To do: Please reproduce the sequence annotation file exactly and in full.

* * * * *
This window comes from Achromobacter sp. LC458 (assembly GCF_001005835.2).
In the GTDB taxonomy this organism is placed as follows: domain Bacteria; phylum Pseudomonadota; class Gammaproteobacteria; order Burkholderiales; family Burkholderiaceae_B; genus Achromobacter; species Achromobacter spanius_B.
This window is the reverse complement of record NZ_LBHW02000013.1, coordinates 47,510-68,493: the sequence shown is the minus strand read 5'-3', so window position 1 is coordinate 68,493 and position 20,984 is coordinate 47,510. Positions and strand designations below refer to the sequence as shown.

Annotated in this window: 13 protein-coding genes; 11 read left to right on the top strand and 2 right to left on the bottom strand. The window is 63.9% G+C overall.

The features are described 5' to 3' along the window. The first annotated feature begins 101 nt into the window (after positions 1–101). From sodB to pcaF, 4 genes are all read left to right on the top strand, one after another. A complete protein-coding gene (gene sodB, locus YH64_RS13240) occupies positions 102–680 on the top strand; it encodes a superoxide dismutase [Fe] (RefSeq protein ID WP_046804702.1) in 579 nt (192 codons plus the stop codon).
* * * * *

This window comes from Achromobacter sp. LC458 (assembly GCF_001005835.2).
In the GTDB taxonomy this organism is placed as follows: domain Bacteria; phylum Pseudomonadota; class Gammaproteobacteria; order Burkholderiales; family Burkholderiaceae_B; genus Achromobacter; species Achromobacter spanius_B.
This window is the reverse complement of record NZ_LBHW02000013.1, coordinates 47,510-68,493: the sequence shown is the minus strand read 5'-3', so window position 1 is coordinate 68,493 and position 20,984 is coordinate 47,510. Positions and strand designations below refer to the sequence as shown.

Annotated in this window: 13 protein-coding genes; 11 read left to right on the top strand and 2 right to left on the bottom strand. The window is 63.9% G+C overall.

The features are described 5' to 3' along the window. The first annotated feature begins 101 nt into the window (after positions 1–101). From sodB to pcaF, 4 genes are all read left to right on the top strand, one after another. A complete protein-coding gene (gene sodB, locus YH64_RS13240) occupies positions 102–680 on the top strand; it encodes a superoxide dismutase [Fe] (RefSeq protein ID WP_046804702.1) in 579 nt (192 codons plus the stop codon).